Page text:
Among several peculiarities of Lepidoptera cytogenetics, the WZ sex chromosome system is the most conspicuous. Whereas most animal and some dioecious plant species have an XY or X0 system, relatively few share the WZ or Z0 system with Lepidoptera, the most prominent ones being birds, snakes, and caddis flies (Trichoptera). Sex chromosomes and sex determination in Lepidoptera have been reviewed in a recent article (Traut, Sahara, and Marec 2007). We focus here on the fate of the W chromosome. Since most extant lepidopteran species possess a W chromosome, it may come as a surprise that the Lepidoptera clade started evolution with a Z0 system, and the W chromosome appeared much later in its history. Thereafter, as we will show, the evolution of the W chromosome followed the rules already learned from Y chromosomes: It decayed, fused with other chromosomes, and sometimes even got lost again. Hence, the W chromosome exhibits the full evolutionary life cycle of a typical sex chromosome in a single clade.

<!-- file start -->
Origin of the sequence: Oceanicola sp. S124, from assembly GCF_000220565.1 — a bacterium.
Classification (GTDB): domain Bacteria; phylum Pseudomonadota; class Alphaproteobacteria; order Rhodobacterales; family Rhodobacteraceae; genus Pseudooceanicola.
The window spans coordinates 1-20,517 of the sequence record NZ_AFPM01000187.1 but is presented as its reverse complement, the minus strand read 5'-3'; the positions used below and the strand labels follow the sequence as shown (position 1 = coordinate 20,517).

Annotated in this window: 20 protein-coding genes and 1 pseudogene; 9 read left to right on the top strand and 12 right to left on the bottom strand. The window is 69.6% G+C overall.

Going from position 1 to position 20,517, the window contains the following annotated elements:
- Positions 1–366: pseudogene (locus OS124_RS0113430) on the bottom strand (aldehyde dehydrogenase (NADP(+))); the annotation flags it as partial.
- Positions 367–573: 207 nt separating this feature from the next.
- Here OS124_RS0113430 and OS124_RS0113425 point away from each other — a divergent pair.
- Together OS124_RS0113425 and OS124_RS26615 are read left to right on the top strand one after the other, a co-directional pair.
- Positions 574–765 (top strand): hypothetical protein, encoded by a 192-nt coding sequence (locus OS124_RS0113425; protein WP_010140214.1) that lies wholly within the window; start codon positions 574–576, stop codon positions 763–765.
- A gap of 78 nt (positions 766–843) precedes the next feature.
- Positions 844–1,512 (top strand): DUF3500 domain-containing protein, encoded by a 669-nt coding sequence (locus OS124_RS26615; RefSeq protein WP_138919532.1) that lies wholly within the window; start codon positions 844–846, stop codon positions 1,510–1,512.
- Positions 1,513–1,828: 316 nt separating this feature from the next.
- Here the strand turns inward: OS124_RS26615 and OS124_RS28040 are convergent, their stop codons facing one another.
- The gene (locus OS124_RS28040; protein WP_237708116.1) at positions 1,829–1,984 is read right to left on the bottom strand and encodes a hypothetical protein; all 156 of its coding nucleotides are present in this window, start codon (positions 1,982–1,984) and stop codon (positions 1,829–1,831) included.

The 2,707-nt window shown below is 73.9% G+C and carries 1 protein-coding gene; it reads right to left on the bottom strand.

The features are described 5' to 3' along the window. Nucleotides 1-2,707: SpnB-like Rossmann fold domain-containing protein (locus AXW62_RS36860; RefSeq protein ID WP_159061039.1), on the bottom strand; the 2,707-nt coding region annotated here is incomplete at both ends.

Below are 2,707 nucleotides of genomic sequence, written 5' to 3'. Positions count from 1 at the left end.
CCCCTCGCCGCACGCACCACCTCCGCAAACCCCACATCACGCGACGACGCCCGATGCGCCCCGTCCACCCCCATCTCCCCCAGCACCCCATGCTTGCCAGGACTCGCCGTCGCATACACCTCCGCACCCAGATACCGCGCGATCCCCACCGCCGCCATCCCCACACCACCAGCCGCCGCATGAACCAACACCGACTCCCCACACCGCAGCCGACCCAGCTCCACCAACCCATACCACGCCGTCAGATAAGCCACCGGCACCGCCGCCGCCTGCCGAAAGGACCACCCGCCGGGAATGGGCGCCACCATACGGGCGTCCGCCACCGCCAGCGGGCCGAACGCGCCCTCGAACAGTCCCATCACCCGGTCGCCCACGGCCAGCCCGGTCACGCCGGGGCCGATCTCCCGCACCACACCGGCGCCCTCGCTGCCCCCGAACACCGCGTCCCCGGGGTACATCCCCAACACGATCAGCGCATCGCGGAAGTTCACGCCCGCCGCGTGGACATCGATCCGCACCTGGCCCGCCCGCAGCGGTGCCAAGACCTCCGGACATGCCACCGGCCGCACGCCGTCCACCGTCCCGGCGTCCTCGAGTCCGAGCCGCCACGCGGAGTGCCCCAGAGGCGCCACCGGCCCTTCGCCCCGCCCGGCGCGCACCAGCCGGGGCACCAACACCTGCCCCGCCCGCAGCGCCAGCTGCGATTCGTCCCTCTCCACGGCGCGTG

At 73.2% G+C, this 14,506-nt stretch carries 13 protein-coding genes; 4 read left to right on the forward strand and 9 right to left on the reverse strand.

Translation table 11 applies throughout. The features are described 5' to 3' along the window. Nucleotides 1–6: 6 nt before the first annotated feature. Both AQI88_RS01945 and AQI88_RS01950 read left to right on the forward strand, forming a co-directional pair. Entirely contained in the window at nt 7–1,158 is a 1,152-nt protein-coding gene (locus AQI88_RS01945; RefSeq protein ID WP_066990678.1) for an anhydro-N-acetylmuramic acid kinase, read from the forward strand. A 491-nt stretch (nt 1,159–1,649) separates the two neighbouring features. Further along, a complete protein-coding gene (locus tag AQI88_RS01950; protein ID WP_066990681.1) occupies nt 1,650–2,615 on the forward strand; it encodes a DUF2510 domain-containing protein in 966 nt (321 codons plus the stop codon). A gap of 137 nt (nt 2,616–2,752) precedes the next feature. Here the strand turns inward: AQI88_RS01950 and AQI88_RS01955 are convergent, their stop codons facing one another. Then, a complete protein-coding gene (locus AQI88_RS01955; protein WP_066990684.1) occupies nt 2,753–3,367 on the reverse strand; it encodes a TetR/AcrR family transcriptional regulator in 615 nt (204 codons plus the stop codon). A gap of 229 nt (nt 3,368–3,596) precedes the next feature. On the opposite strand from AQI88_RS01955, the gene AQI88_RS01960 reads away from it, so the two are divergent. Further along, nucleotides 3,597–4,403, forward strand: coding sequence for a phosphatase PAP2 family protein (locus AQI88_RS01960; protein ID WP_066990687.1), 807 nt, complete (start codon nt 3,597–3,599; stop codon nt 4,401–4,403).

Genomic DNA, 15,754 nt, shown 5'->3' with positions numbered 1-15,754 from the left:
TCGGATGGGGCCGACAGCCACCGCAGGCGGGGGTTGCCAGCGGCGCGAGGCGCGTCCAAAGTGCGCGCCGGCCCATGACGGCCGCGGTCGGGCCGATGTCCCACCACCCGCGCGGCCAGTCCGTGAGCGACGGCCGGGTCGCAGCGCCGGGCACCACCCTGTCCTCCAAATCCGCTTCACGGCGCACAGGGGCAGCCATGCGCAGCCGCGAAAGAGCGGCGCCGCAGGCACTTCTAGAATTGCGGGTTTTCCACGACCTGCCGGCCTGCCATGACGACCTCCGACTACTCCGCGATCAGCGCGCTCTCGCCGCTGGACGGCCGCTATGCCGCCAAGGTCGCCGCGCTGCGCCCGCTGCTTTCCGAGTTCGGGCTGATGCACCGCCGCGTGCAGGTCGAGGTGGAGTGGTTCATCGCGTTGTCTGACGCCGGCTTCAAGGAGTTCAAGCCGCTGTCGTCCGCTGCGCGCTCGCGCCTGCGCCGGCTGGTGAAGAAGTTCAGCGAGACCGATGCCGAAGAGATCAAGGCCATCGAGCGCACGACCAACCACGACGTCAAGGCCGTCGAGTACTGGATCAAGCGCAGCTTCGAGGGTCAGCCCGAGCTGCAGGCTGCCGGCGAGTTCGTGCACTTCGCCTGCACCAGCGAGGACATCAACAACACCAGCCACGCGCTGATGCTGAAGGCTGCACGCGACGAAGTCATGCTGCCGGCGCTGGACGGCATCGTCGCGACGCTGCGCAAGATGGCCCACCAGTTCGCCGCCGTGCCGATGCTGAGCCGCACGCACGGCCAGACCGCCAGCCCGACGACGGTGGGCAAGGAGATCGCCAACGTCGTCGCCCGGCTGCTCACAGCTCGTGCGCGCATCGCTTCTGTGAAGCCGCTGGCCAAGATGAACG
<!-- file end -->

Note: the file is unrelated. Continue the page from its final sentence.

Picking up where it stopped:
|Title of host publication||Molecular Biology and Genetics of the Lepidoptera|
|Number of pages||16|
|Publication status||Published - 01.01.2009|
Research Areas and Centers
- Academic Focus: Center for Infection and Inflammation Research (ZIEL)